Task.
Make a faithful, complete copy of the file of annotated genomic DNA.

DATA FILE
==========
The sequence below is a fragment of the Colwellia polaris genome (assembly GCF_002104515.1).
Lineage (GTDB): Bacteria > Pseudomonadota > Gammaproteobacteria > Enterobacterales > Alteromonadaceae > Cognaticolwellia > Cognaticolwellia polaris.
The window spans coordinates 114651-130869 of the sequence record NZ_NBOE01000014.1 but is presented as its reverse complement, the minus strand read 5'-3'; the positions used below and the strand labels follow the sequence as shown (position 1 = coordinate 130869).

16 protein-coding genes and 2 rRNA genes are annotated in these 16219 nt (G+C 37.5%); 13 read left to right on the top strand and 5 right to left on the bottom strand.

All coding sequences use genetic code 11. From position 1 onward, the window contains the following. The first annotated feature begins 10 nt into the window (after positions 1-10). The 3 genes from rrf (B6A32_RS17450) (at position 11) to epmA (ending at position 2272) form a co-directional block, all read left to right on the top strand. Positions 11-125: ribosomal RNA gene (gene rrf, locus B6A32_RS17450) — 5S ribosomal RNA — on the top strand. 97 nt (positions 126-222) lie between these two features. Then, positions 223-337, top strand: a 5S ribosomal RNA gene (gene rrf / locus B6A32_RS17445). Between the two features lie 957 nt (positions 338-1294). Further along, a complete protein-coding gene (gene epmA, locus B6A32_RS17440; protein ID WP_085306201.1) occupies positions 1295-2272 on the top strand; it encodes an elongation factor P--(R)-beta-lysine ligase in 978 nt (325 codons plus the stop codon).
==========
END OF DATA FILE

The sequence below is a fragment of the Colwellia polaris genome (assembly GCF_002104515.1).
Lineage (GTDB): Bacteria > Pseudomonadota > Gammaproteobacteria > Enterobacterales > Alteromonadaceae > Cognaticolwellia > Cognaticolwellia polaris.
The window spans coordinates 114651-130869 of the sequence record NZ_NBOE01000014.1 but is presented as its reverse complement, the minus strand read 5'-3'; the positions used below and the strand labels follow the sequence as shown (position 1 = coordinate 130869).

16 protein-coding genes and 2 rRNA genes are annotated in these 16219 nt (G+C 37.5%); 13 read left to right on the top strand and 5 right to left on the bottom strand.

All coding sequences use genetic code 11. From position 1 onward, the window contains the following. The first annotated feature begins 10 nt into the window (after positions 1-10). The 3 genes from rrf (B6A32_RS17450) (at position 11) to epmA (ending at position 2272) form a co-directional block, all read left to right on the top strand. Positions 11-125: ribosomal RNA gene (gene rrf, locus B6A32_RS17450) — 5S ribosomal RNA — on the top strand. 97 nt (positions 126-222) lie between these two features. Then, positions 223-337, top strand: a 5S ribosomal RNA gene (gene rrf / locus B6A32_RS17445). Between the two features lie 957 nt (positions 338-1294). Further along, a complete protein-coding gene (gene epmA, locus B6A32_RS17440; protein ID WP_085306201.1) occupies positions 1295-2272 on the top strand; it encodes an elongation factor P--(R)-beta-lysine ligase in 978 nt (325 codons plus the stop codon).